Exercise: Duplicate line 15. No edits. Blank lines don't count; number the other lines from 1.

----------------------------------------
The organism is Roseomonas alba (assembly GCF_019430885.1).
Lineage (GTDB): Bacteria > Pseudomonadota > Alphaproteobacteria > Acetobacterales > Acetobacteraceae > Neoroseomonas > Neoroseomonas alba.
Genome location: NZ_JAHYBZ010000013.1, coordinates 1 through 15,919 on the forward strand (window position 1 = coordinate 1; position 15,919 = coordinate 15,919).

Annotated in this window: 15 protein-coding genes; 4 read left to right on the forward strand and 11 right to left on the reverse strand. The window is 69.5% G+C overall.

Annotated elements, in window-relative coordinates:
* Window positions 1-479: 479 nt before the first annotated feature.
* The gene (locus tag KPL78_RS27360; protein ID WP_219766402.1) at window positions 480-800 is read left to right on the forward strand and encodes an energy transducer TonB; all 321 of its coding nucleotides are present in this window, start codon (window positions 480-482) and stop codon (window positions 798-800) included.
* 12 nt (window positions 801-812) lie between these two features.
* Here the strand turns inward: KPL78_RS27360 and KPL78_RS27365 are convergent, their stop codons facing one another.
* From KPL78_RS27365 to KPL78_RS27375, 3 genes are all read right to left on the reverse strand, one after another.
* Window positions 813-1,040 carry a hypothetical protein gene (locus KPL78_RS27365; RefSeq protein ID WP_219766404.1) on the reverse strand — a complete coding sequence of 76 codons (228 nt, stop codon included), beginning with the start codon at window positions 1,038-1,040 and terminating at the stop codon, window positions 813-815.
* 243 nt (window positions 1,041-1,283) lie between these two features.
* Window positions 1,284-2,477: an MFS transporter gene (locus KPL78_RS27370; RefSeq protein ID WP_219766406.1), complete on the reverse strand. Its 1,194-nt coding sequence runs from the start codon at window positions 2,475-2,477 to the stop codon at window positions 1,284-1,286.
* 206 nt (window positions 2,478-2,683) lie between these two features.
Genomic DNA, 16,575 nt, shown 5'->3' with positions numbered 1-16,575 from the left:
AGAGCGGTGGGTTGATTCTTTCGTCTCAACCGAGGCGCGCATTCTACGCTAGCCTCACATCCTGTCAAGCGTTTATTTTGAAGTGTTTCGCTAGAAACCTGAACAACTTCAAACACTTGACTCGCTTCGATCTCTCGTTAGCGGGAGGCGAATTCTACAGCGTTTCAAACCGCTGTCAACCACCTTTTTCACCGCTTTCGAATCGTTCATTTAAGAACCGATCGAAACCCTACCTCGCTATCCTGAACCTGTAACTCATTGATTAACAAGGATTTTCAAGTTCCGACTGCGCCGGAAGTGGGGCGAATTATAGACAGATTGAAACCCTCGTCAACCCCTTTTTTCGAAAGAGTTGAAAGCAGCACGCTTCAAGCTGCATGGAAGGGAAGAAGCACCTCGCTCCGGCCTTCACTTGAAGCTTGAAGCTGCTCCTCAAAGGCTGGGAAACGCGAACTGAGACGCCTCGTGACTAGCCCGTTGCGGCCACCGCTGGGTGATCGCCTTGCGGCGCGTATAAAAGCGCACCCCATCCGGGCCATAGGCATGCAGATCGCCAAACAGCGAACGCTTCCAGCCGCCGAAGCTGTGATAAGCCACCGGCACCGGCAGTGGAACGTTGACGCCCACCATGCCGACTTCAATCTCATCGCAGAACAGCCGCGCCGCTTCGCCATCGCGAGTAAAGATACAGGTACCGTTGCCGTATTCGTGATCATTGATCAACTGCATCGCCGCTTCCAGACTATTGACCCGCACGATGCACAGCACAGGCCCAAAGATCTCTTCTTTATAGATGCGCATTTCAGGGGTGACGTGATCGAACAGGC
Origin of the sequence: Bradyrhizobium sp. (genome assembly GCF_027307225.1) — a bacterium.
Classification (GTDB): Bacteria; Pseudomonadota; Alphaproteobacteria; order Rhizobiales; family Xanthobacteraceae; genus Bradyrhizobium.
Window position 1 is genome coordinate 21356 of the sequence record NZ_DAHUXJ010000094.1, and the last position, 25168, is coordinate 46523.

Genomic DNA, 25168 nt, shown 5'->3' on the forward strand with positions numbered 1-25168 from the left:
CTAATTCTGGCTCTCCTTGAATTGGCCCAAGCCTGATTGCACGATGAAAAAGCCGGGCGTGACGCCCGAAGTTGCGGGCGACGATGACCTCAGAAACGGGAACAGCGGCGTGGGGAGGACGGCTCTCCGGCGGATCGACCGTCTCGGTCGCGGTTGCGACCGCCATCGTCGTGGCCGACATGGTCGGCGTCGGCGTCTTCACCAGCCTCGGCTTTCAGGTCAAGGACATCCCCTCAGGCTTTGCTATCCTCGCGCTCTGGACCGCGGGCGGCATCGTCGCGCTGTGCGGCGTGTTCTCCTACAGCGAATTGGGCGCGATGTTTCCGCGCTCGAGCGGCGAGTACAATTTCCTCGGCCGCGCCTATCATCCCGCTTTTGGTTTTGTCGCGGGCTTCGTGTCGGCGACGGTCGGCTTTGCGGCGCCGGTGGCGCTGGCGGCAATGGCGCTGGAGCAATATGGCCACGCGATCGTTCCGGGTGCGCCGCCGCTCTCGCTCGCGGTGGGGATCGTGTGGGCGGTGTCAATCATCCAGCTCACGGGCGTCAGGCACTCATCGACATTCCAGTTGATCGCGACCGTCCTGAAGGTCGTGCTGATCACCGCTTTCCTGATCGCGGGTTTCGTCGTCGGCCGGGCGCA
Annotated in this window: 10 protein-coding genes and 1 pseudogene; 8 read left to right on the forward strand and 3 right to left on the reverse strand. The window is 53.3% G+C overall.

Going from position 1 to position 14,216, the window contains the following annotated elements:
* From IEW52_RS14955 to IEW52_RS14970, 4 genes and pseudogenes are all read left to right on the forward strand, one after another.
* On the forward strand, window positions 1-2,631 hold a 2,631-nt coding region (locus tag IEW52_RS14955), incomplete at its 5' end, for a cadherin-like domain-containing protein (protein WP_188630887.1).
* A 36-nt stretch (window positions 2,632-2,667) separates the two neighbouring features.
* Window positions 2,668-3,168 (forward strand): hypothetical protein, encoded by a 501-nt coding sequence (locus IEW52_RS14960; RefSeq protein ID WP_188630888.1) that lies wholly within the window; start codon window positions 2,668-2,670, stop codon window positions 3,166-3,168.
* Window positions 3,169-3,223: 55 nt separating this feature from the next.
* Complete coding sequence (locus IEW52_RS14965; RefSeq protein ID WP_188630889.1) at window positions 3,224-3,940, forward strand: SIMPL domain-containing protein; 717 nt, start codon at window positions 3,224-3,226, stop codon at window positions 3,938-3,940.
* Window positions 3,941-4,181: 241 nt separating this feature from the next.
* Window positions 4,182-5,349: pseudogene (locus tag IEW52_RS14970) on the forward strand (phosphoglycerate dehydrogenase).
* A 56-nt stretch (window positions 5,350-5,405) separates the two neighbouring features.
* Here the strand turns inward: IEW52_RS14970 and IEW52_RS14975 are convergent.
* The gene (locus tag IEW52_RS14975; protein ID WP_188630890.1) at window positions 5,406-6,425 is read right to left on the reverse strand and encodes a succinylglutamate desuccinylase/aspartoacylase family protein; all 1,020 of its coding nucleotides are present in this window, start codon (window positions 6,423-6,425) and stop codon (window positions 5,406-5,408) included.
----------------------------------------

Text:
Genomic DNA, 16,575 nt, shown 5'->3' with positions numbered 1-16,575 from the left: